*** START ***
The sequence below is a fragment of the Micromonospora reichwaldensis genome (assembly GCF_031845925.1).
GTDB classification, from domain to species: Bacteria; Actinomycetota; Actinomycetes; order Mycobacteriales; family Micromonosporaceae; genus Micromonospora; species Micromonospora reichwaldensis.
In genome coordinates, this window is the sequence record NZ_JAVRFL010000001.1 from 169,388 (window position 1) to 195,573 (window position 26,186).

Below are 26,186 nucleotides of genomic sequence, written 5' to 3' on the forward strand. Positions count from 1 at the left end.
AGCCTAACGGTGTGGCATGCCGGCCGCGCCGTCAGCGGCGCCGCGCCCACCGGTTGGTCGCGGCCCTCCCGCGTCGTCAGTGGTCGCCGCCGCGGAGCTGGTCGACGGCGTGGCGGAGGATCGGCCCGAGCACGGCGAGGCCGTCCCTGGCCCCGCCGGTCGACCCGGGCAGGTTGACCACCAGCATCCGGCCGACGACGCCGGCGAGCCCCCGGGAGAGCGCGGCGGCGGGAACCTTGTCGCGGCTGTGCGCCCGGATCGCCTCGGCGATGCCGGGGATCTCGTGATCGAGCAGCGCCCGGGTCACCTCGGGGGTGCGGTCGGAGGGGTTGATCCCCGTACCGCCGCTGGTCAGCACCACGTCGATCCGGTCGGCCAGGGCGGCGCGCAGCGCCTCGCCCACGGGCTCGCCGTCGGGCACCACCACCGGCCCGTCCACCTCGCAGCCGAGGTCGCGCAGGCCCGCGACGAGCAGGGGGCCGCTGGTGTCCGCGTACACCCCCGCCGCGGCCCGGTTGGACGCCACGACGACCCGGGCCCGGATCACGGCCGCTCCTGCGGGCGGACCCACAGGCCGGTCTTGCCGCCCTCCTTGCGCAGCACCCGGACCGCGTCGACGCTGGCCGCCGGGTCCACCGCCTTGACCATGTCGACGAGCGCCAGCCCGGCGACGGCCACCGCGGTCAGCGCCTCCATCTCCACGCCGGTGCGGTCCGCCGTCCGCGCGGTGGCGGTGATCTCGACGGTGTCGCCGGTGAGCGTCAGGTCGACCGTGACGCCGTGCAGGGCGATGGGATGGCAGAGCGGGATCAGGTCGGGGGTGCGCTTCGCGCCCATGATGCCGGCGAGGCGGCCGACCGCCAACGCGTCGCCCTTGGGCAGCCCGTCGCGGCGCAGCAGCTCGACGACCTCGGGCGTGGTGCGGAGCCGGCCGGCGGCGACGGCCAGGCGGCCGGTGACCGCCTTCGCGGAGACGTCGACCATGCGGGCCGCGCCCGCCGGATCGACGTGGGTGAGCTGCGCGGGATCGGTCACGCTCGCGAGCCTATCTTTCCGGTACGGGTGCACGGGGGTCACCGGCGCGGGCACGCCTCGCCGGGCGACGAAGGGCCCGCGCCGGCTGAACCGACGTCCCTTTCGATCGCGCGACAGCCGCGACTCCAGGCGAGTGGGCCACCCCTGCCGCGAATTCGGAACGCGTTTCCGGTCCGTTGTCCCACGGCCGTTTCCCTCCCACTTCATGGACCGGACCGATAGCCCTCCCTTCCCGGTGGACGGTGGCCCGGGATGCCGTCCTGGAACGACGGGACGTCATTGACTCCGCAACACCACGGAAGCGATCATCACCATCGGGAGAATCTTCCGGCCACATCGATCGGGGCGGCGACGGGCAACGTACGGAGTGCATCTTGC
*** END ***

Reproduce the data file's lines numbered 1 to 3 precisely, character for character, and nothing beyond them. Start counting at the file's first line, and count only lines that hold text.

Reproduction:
The sequence below is a fragment of the Micromonospora reichwaldensis genome (assembly GCF_031845925.1).
GTDB classification, from domain to species: Bacteria; Actinomycetota; Actinomycetes; order Mycobacteriales; family Micromonosporaceae; genus Micromonospora; species Micromonospora reichwaldensis.
In genome coordinates, this window is the sequence record NZ_JAVRFL010000001.1 from 169,388 (window position 1) to 195,573 (window position 26,186).